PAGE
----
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New law calls for older kids to be put in a booster seat

WILLMAR -- Parents who took the booster seat out of the car when their child started school may have to dig it out again, and parents who've already disposed of their car seat may have to go buy a new one.

Starting July 1, children who are under the age of eight and are also less than 4-feet-9-inches tall must be properly secured in a booster seat that meets federal guidelines.

Parents who don't follow the new law will face a $50 ticket, said Marilee Dorn, crime prevention officer with the Willmar Police Department.

Once fees are added, the ticket will cost $140 if issued in Kandiyohi County District Court.

"That would buy you a pretty good car seat," said Dorn.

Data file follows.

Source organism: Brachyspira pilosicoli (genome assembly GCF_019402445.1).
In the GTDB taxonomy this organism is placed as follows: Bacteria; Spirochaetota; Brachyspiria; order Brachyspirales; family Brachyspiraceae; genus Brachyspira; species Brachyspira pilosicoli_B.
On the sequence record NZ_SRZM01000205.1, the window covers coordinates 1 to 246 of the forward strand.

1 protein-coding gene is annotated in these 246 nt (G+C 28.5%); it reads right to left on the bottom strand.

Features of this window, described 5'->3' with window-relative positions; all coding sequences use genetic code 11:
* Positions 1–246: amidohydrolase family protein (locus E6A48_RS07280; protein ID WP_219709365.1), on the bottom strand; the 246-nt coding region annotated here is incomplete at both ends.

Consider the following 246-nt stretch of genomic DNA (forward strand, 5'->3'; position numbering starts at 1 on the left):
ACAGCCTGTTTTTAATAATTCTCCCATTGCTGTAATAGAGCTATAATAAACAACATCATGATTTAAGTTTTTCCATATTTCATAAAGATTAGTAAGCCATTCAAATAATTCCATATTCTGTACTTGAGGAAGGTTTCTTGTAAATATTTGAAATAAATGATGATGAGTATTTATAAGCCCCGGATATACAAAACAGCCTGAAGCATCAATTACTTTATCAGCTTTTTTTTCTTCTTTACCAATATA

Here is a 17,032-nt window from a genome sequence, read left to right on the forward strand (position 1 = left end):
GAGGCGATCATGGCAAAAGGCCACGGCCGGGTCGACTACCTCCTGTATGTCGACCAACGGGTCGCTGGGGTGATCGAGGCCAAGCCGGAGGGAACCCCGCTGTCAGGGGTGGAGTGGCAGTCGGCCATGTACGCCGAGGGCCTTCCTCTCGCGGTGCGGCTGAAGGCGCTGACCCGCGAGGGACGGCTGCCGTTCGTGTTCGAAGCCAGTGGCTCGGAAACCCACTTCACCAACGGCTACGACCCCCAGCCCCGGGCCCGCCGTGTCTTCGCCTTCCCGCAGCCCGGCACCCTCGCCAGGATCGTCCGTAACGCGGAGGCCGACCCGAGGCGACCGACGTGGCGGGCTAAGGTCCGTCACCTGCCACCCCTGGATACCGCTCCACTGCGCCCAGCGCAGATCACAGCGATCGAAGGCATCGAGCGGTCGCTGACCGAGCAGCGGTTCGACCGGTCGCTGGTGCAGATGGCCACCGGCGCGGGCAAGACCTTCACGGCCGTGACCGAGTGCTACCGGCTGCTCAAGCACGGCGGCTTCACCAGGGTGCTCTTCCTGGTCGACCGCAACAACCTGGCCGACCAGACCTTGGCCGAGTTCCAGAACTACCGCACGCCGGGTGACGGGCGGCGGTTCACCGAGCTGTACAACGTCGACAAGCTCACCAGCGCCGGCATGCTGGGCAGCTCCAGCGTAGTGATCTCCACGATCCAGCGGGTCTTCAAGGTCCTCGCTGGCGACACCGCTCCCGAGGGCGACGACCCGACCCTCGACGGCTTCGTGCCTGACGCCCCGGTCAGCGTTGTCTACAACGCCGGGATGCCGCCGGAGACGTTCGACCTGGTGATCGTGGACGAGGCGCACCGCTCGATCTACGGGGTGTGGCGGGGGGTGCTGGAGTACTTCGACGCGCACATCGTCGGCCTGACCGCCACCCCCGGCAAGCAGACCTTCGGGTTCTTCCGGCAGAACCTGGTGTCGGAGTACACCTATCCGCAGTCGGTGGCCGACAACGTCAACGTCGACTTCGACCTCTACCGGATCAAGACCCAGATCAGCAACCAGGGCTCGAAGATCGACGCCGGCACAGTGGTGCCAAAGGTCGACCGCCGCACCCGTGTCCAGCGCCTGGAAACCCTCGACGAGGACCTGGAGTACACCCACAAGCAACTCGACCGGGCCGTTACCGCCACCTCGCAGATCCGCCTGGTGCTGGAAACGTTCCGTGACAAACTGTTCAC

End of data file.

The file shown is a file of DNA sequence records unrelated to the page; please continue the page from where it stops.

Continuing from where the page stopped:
The change will be hard for some to make.

"I know there's going to be some upset kids out there," said Dorn, who has a son who is eight-years-old but doesn't meet the height requirement. Although he wouldn't be required to be buckled in a booster seat under state law, he does use one.

"This will protect those kids that are too small for adult seat belts. They're the ones that are being injected from vehicles and receiving severe abdominal injuries from improperly fitting belts," said Dorn.

The law does parents a break if they purchase and install a booster seat within 14 days of the receiving the ticket. A safety officer, like Dorn, must see that the seat is properly installed and sign-off on the ticket before it's taken to the court administrator to be rescinded.

When it comes to proving a child's age if police question the need for a booster seat, Dorn said she hopes parents will be honest.

"We hope that people wouldn't lie in front of their children. Ethically it would be unacceptable," she said.

And when it comes to protecting children, parents need to do what's right.

"They're precious," she said. "You can't replace them."

Carolyn Lange

A reporter for 35 years, Carolyn Lange covers regional news with the West Central Tribune.

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